Lawson: Acceptance of new labels is step in right direction

Angelica Lawson

The recent labels are a way of taking back a voice that has been forced into silence. Men and women who identify as lesbian, gay, bisexual, transgender, queer, questioning, intersex, pansexual, allies or asexual are reclaiming labeling and turning it into something positive for society.

A lot of naysayers oppose these emerging labels within the community and don’t want to understand the need to put a label on the different types of sexuality.

Accepting a need for differentiation within this American subculture does not affect your daily life. It does not take away from your sexual orientation or religious beliefs to simply say, OK, so your A+, that’s cool.

These labels provide people who identify as LGBTQQPAA+ a sense of belonging, which has been sorrowfully lacking in our society until recently.

An undeniable desire to feel like we belong within ourselves exists, and it’s a great feeling when you find somewhere you fit in. It satisfies a psychological need, and making connections with people who understand what you’re experiencing in life is essential.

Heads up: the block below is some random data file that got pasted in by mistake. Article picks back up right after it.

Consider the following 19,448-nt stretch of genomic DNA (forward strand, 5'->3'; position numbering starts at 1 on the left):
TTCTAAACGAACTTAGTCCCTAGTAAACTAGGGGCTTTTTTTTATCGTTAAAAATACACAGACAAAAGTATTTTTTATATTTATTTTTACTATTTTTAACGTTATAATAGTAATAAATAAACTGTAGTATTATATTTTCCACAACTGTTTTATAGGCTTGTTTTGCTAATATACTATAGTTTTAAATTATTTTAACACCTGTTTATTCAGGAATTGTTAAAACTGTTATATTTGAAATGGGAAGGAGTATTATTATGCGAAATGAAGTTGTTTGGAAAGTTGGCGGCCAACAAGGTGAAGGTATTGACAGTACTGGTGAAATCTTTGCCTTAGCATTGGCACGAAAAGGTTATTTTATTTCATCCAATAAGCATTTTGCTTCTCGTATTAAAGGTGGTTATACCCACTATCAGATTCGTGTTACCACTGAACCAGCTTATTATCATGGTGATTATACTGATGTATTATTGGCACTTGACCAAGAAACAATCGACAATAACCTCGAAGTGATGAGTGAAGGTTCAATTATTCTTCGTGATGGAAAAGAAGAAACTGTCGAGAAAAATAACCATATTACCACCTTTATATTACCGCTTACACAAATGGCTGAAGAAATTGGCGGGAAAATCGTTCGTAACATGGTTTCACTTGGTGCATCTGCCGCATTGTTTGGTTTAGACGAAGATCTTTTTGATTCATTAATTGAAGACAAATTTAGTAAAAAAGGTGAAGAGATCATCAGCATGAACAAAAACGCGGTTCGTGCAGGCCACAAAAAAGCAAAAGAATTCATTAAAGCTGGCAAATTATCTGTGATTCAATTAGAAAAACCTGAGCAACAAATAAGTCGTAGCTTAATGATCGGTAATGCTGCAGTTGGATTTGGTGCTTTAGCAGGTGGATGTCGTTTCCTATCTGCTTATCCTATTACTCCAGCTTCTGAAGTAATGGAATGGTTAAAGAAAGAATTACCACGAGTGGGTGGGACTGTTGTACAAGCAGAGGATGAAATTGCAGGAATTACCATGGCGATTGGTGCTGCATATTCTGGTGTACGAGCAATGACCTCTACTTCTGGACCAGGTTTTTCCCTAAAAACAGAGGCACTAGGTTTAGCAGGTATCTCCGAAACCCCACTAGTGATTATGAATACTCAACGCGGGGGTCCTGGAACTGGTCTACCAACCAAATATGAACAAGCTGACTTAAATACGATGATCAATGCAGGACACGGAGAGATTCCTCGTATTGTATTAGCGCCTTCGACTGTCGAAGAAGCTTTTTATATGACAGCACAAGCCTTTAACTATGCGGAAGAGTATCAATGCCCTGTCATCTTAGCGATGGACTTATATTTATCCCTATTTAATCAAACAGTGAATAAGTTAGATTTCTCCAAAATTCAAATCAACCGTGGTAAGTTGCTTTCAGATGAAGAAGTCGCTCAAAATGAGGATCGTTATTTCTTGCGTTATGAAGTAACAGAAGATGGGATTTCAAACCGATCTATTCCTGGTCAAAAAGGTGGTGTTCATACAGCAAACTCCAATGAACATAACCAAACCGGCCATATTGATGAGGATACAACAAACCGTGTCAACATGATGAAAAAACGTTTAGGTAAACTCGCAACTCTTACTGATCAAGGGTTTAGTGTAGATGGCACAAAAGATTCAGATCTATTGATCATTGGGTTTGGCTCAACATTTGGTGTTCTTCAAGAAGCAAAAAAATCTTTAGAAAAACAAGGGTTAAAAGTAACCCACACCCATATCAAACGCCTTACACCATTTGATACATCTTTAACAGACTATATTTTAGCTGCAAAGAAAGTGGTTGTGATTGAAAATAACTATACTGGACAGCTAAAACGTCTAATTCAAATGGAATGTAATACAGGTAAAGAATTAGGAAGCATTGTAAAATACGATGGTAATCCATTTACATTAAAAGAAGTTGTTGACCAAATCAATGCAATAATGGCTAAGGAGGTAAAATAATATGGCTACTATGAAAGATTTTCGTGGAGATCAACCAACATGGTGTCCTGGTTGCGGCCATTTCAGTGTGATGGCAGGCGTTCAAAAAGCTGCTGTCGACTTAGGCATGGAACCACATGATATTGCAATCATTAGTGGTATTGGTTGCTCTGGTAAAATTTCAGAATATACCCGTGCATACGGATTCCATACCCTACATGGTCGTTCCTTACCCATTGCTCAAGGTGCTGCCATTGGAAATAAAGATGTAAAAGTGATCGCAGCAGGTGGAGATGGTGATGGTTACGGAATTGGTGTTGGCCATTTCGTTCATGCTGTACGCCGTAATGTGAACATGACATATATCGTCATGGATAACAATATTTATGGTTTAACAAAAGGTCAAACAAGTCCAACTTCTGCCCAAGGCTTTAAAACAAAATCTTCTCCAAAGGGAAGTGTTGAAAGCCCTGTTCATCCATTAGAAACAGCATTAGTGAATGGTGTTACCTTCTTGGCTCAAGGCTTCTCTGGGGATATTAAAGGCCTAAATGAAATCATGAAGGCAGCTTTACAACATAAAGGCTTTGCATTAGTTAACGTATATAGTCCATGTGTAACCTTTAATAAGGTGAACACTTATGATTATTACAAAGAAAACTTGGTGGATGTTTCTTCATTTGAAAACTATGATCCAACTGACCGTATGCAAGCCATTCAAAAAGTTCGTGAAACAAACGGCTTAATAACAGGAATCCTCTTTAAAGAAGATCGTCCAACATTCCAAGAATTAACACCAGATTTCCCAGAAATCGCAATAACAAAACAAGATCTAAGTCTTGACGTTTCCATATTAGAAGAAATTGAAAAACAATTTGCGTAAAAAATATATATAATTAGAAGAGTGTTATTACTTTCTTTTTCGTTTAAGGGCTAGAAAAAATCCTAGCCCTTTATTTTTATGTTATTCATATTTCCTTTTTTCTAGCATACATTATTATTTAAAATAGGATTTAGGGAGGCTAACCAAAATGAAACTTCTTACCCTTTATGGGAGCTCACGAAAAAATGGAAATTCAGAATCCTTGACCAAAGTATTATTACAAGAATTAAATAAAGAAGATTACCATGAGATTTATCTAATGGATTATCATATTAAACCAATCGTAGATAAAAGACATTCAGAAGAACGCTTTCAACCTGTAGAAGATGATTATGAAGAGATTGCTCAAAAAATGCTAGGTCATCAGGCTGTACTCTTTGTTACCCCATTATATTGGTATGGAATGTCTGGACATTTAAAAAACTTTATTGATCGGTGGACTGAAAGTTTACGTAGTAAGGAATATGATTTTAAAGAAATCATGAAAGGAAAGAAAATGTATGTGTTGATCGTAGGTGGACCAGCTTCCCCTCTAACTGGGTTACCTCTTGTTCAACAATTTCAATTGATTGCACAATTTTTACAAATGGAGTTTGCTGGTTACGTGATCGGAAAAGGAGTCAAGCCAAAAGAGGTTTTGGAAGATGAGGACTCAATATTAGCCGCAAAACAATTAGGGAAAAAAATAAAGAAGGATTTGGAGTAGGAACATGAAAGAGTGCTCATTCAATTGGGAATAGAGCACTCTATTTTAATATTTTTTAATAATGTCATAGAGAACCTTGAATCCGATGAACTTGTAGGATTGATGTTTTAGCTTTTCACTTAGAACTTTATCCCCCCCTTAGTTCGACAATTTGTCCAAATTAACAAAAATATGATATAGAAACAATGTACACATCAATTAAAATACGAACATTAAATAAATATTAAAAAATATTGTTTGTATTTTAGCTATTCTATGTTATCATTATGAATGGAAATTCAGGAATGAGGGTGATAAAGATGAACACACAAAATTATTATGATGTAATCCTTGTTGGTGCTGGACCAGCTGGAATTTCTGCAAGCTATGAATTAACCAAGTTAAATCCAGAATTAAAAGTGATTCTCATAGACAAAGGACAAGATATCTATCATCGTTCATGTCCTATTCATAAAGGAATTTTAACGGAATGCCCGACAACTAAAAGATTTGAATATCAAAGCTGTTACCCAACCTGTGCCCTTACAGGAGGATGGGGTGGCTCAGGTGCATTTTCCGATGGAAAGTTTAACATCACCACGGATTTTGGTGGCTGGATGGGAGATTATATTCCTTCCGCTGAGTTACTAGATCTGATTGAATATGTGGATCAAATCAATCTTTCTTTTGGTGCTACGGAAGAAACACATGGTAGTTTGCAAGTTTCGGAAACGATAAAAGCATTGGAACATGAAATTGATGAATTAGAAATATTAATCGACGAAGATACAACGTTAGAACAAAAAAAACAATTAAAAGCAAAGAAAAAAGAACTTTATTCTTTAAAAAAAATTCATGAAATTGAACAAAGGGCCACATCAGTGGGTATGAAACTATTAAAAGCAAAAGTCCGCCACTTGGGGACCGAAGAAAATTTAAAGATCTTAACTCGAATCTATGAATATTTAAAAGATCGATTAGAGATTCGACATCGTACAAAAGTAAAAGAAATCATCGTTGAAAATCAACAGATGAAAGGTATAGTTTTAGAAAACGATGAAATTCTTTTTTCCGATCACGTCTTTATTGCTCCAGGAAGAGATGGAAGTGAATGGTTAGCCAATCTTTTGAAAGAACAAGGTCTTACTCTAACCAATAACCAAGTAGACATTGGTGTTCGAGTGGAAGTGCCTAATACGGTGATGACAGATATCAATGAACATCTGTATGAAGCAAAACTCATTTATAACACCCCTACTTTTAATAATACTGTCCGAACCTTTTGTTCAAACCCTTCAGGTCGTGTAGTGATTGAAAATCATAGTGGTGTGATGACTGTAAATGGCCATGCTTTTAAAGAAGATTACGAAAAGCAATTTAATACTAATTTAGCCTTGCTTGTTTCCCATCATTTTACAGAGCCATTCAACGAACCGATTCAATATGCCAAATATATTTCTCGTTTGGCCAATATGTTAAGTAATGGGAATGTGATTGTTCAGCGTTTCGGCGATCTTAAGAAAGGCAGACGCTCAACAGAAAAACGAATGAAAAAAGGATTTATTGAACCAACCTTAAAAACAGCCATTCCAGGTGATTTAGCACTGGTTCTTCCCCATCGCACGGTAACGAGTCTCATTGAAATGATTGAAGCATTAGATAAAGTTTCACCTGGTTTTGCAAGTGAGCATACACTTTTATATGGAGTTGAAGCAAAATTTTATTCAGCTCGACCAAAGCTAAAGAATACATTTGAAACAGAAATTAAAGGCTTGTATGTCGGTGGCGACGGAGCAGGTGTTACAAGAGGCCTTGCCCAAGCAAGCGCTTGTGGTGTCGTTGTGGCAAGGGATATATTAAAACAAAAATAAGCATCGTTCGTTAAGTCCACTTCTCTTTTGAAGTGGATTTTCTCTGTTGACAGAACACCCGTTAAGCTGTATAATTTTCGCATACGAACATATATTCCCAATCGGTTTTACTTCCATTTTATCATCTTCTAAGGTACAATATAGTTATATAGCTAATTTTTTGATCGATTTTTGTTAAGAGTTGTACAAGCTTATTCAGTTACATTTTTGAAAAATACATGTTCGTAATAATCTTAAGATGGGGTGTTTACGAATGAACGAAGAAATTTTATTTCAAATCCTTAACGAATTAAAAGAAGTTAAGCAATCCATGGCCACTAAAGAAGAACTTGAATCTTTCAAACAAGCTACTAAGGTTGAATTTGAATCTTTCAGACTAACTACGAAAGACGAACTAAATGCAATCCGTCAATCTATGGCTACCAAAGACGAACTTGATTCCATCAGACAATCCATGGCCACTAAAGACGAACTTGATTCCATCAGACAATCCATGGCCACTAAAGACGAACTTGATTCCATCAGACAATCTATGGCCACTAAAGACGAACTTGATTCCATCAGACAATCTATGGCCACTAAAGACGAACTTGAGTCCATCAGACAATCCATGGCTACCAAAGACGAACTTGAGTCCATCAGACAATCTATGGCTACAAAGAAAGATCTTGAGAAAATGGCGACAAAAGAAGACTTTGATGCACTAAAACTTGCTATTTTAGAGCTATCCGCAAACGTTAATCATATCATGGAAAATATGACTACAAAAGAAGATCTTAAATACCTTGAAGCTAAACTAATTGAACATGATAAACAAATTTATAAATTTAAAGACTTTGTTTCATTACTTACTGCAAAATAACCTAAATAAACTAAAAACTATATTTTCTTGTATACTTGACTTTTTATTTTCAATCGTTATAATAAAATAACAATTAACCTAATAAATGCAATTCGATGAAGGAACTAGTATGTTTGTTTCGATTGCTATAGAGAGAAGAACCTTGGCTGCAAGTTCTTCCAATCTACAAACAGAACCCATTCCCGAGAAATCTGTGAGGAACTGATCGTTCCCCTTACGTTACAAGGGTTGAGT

The need to belong is prevalent in everyone, and each person expresses it in different ways. It is prevalent in kids before they reach kindergarten, and you can see kids start to stray from the friends who their parents established in an attempt to find people who share their interests.

Having all of these labels may seem obsessive and unnecessary. People used to always be identified as gay or straight. With the emergence of people who now identify as transgender, asexual or pansexual, it’s more than just gay or straight. 

The differences are real and deserve to be acknowledged.

Creating and accepting these labels and identities is important for people who have always lived without knowing who they truly are. This is an opportunity to show acceptance and understanding of a group that has been hidden in the background and prevented from waving its flag of difference.

This is the generation of the LGBTQQPAA+, the generation of definition.

Now is the time for acceptance and education.

The people who fall into this group are more than worthy of sharing their voices. They want to be addressed, and want people to know who they are and what it means to be a part of this community. It’s necessary for them to be accepted by by their community, and to provide answers to people with questions.

A crowd just as diverse as the one today has existed for the last 20 years, and there have been people in the past who have identified themselves as something other than gay or straight. 

It’s time for everyone’s voice to be heard and appreciated.

People who have never had to defend or explain themselves to a crowded room of judgmental and confused eyes and ears may believe the labels are unnecessary. 

Understanding and accepting people’s differences and new labels will allow us to develop a stronger generation of men and women who will proudly be able to identify as who they are.